Deputy Treasury Secretary Wally Adeyemo discusses sanctions against Russia
Putin's Ukraine war will erase decades of Russian economic growth
Putin's invasion of Ukraine will set the Russian economy back 30 years and erase decades of gains made in moving its citizens into the global middle class, experts told CNBC this week.
After decades of opening its economy to the West, the recent exodus from Russia of global brands will trigger a profound shift in how middle-class citizens make and spend their money.
As the country’s economy collapses under the weight of unprecedented international sanctions, the ruble has lost around 40% of its value against the dollar.
This economic fallout could also create domestic political problems for President Vladimir Putin.
Experts believe the standard of living in Russia will plummet in the next five years, raising questions about whether voters will become disillusioned enough with Putin to challenge his absolute authority.
— Christina Wilkie
U.S. has 'substantial discussion' of Russia's war with China
National security adviser Jake Sullivan discussed Russia's ongoing war in Ukraine with China's top diplomat, Yang Jiechi, in Rome on Monday.
The U.S. delegation underscored the "importance of maintaining open lines of communication between the United States and China," according to a White House summary of the meeting.
The high-stakes discussion, which included officials from the National Security Council and State Department, follows warnings from Washington that Beijing should not alleviate any economic pressure mounting on Moscow.
— Amanda Macias
Erdogan says it would be "premature" for Turkey to stop buying Russian arms
Turkish President Recep Tayyip Erdogan did not rule out buying additional Russian weapons despite Moscow's war in Ukraine.
Erdogan, who spoke alongside German Chancellor Olaf Scholz, said Ankara would continue to meet its NATO commitments to Ukraine but that it would be "premature" to cancel future weapons agreements with Russia.
"Under the current circumstances, it would be premature to talk about what the future shows right now. We have to see what the conditions bring," Erdogan said on Monday. "We have to maintain our friendship with Mr. Zelenskyy and Mr. Putin," he added.
In 2017, Erdogan brokered with Russian President Vladimir Putin a reported $2.5 billion deal for the S-400 missile system. The S-400, a mobile surface-to-air missile system, is said to pose a risk to the NATO alliance as well as the F-35 aircraft, America's most expensive weapons platform.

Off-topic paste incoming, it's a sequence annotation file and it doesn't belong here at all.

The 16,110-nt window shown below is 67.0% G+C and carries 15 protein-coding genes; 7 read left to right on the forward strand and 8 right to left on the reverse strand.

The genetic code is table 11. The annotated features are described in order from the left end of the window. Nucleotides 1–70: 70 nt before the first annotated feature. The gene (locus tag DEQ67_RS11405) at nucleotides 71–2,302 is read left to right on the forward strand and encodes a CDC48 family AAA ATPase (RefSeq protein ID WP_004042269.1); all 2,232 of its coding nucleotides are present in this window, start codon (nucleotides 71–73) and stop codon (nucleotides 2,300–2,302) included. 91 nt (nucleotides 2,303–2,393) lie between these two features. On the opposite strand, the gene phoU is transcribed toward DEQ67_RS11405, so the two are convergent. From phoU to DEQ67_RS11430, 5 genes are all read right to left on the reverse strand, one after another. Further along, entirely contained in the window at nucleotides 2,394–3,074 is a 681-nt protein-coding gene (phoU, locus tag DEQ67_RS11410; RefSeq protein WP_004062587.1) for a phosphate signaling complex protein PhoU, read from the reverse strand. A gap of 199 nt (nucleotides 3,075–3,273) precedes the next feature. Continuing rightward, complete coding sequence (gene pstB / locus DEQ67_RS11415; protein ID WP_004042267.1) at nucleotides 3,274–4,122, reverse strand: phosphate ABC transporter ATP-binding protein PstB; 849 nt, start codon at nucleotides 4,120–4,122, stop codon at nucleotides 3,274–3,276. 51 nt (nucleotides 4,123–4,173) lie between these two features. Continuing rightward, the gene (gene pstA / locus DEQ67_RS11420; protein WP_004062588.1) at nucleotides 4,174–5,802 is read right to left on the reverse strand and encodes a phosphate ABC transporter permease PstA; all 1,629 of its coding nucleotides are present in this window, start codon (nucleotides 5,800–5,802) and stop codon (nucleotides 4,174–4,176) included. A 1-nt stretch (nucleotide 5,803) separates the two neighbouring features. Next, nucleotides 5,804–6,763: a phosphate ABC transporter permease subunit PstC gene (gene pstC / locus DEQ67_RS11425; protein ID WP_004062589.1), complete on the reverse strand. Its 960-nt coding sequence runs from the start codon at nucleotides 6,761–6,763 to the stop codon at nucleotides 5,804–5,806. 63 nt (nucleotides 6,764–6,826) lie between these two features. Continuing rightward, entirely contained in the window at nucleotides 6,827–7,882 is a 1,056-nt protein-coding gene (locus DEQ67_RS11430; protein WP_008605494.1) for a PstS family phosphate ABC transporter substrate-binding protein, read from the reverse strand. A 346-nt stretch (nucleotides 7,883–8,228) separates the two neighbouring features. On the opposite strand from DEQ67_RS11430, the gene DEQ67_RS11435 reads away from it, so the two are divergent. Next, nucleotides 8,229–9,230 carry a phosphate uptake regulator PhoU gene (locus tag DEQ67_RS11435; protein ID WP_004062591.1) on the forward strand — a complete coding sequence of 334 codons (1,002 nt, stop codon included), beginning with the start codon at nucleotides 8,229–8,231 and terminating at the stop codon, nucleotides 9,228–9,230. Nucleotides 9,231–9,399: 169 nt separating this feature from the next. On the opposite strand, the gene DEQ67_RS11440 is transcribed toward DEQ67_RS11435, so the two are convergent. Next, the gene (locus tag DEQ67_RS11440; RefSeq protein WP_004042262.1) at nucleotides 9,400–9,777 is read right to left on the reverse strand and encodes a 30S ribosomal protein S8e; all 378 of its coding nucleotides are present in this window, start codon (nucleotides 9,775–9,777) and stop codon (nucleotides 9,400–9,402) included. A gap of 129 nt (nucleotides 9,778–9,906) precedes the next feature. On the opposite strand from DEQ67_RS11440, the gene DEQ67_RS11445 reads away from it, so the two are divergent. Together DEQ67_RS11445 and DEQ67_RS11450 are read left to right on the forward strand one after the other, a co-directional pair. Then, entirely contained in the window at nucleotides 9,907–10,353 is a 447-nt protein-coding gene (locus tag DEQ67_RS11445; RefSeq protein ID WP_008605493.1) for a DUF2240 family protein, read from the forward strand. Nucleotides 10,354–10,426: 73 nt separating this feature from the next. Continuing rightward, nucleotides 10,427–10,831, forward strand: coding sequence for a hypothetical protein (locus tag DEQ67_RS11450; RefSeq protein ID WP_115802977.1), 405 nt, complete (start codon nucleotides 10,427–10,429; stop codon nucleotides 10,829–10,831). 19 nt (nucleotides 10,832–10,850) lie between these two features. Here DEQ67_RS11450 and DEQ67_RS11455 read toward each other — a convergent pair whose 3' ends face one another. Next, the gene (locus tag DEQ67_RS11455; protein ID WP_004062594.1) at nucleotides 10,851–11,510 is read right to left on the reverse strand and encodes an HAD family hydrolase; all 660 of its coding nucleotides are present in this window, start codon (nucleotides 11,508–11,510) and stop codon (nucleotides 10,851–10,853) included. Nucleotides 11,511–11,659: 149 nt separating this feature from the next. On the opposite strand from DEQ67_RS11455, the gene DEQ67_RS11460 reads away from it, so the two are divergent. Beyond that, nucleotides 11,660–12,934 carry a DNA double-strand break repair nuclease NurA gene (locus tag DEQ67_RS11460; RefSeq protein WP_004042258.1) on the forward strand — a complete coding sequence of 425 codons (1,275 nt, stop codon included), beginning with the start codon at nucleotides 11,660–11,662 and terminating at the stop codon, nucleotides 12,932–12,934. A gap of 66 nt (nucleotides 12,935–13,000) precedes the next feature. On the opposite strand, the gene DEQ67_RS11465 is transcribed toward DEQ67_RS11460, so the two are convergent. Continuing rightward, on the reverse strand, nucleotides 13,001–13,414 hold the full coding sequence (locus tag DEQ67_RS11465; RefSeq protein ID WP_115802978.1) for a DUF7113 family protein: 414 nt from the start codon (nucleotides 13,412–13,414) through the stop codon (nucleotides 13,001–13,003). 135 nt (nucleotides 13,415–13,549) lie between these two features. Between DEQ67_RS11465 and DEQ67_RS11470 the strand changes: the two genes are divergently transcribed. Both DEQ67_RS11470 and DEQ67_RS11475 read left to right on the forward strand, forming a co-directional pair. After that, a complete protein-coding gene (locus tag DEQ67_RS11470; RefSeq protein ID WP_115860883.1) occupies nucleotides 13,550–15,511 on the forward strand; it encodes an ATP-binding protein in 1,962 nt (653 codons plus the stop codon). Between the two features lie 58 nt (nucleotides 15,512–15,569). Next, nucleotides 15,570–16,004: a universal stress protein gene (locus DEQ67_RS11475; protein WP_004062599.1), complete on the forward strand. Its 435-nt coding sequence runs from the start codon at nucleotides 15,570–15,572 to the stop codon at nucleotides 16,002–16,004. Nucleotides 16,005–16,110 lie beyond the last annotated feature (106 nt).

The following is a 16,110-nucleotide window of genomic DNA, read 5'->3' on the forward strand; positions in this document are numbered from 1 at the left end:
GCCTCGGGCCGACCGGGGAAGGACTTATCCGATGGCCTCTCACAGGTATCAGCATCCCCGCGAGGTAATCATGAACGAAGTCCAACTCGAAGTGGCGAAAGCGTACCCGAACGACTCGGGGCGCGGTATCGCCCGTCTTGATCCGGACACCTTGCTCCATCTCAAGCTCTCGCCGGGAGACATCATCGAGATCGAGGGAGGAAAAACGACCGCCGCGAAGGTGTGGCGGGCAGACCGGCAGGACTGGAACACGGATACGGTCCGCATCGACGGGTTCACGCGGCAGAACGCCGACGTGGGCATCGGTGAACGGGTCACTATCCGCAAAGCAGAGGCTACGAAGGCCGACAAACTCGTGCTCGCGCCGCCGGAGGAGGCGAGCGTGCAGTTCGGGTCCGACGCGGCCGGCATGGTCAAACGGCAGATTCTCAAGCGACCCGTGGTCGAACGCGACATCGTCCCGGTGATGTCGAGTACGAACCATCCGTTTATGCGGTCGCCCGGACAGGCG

Despite warnings from the United States and other NATO allies, Turkey accepted the first of four missile batteries in July 2019. The Trump administration cut Turkey, a financial and manufacturing partner, from the F-35 program and imposed sanctions on the NATO ally.
— Amanda Macias
EU member states agree to 4th Russia sanctions package
European Union member states agreed on a fourth sanctions package against Russia, the office of the French EU presidency wrote on Twitter on Monday.
In a three-part tweet, the French presidency also wrote that Russia's "most-favored nation" trade status with the World Trade Organization would be revoked. Other details of the sanctions were not disclosed.
European Commission President Ursula von der Leyen has previously said the EU was working to suspend Russia's membership rights of leading multilateral institutions like the International Monetary Fund and the World Bank.
— Amanda Macias
Biden may travel to Europe in the coming weeks
The White House is considering a presidential trip to Europe in the coming weeks, multiple outlets reported Monday, citing anonymous sources.
A visit by President Joe Biden would amplify the effort to shore up American alliances in Europe as Russia's brutal invasion of Ukraine escalates.
Since the start of Russia's unprovoked attack on Ukraine in late February, Biden has played a leading role in marshaling NATO allies and G-7 countries to counter Russian President Vladimir Putin using a combination of economic sanctions and military deterrence.
If he were to visit Europe, Biden would lik